According to District 4 candidate Alex Pedersen, he's all for transit. But his voting record says otherwise.
Pedersen, who failed to show up and explain his positions at a June candidate forum hosted by the Move All Seattle Sustainably (MASS) group, has come under fire for voting against the Move Seattle Levy in 2015 and Sound Transit 3 (ST3) in 2016.
Both measures were transit-focused. Pedersen penned multiple blog posts on his since-deleted neighborhood blog ("4 to Explore") that outlined a position against the levies.
A new piece by the Urbanist walks through Pedersen's history on transit-related issues and pits it against his public-facing policies.
At a D4 candidate forum last week, Pedersen demonstrated the line he's walking—or, maybe, straddling.
Pedersen tried to have it both ways, saying he supported the Bicycle Master Plan, but that is was a “living document” to be litigated street by street–suggesting business owner and homeowner pushback should weigh heavily in decisions.
He told The Stranger during a recent bike ride on a certain notorious
speedway thoroughfare that the reason he opposed ST3 wasn't because he's transit averse—Pedersen is an avid bus rider—but because “the policy analyst in me thought they could have crafted it in a more fair way with more bus service."
He echoed that sentiment on his campaign website's recently-added transportation policy page, where he gives airtime to some of the criticisms against him and defends himself: “I wished the policymakers would have crafted proposals that were more cost-effective, less regressive, more accountable — and with more buses," Pedersen wrote.
His big gripe about ST3, according to Pedersen, was that it was too much money and was going to exhaust the Seattle voter. He believed that corporations like Redmond-based Microsoft should have chipped in more. That kind of progressive taxation doesn't sound like the Pedersen we have today:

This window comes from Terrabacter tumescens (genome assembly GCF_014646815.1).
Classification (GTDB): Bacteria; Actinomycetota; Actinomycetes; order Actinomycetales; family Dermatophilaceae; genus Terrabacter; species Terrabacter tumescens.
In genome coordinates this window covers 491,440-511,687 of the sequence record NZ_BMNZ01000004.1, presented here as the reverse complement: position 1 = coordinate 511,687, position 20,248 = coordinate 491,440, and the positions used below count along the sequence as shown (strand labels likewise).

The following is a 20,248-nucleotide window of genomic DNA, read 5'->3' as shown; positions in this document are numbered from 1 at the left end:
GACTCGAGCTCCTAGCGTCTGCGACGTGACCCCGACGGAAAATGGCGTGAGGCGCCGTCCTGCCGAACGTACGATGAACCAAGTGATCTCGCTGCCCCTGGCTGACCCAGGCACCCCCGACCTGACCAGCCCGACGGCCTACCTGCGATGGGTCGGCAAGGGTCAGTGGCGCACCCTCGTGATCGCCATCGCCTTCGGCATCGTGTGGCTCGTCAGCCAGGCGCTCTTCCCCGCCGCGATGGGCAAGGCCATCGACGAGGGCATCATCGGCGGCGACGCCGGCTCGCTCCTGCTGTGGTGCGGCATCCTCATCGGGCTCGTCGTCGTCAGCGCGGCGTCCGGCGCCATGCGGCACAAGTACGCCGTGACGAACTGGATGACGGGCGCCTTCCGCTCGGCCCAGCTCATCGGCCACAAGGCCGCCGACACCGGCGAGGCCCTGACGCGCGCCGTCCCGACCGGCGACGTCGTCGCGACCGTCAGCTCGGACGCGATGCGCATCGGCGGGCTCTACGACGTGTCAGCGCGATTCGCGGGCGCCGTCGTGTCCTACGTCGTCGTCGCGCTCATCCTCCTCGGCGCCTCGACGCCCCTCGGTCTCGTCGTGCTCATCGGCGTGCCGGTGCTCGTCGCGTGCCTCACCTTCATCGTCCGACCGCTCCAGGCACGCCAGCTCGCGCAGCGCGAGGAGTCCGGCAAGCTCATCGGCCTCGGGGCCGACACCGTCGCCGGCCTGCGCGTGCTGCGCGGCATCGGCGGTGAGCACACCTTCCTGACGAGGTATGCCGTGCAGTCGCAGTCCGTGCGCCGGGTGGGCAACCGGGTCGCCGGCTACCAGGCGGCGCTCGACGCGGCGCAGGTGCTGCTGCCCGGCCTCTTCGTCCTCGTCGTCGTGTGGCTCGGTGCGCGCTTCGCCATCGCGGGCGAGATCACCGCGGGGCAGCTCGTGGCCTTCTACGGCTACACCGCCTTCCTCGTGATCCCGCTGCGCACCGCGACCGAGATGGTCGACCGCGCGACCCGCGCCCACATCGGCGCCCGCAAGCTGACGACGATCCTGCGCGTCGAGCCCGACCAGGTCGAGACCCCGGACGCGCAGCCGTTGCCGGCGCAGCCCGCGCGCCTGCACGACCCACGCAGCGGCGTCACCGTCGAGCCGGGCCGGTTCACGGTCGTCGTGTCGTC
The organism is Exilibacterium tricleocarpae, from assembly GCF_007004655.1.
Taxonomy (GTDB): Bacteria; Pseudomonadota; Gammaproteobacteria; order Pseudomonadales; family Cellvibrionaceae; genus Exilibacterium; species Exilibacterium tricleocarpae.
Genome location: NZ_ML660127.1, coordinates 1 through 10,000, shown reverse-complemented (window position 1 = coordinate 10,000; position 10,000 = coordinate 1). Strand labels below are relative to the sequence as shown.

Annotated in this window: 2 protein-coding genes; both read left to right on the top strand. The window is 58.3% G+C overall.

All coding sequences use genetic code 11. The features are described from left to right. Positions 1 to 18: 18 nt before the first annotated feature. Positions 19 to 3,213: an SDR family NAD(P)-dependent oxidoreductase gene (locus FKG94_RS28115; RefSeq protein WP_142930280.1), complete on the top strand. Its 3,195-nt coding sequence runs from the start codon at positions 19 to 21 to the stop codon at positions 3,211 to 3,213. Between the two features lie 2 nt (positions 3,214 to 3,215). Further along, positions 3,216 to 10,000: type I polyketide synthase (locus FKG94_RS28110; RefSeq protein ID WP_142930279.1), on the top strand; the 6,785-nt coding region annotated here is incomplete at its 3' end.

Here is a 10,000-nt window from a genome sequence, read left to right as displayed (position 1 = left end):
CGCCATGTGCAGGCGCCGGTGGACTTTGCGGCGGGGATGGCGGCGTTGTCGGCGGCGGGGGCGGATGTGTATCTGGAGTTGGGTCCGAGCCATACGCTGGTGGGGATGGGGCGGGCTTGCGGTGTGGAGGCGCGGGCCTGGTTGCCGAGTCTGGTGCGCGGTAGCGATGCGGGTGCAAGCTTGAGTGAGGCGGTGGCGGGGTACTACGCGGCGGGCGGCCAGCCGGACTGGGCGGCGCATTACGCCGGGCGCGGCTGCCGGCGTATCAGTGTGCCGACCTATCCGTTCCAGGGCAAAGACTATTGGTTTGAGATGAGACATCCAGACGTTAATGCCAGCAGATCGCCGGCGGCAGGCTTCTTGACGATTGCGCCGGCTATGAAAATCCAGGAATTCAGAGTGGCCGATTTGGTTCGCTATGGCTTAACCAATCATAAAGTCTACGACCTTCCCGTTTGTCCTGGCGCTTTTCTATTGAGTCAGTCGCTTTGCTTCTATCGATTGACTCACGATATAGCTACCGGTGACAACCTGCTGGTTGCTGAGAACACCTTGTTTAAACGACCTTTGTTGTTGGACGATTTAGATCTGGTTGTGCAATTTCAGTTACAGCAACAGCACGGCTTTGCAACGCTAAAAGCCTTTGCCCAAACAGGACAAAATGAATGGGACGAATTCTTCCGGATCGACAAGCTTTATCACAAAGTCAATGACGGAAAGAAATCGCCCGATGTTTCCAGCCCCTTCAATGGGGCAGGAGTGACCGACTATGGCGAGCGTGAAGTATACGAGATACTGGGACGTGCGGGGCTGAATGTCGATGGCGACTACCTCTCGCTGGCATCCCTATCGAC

“The argument that Pedersen used to justify his opposition to ST3 was that progressive taxation would be better than the financing package ST3 used. However, given Pedersen’s opposition to the Employee Hours Tax (a.k.a., head tax), which targets Seattle’s large employers, it’s hard to see that as a consistent principle of his.”
So, if given the opportunity to, say, vote on ST4 as a council member, would Chamber of Commerce-backed Pedersen rely on progressive taxation?
"It depends," he told The Stranger. “If there are routes clearly benefiting corporations, then we could make a compelling argument and they could chip in more.”
As far as the Urbanist article goes, Pedersen said in an email that he "glanced at that thing from 'The Urbanist' and I take issue with calling it an 'article' — it's an opinion piece from someone who donated to my opponent. I believe we need less rhetoric and more results. I've recently released a detailed transportation and climate platform on my website which should be helpful when viewed in its entirety."
On our bike ride, which you will be able to read more about on Wednesday, Pedersen mentioned that "the advocates" for ST3 "were right." After all, he rides light rail—but only in the summer. During the school year, when he needs to drop his kids off at school, he drives to work.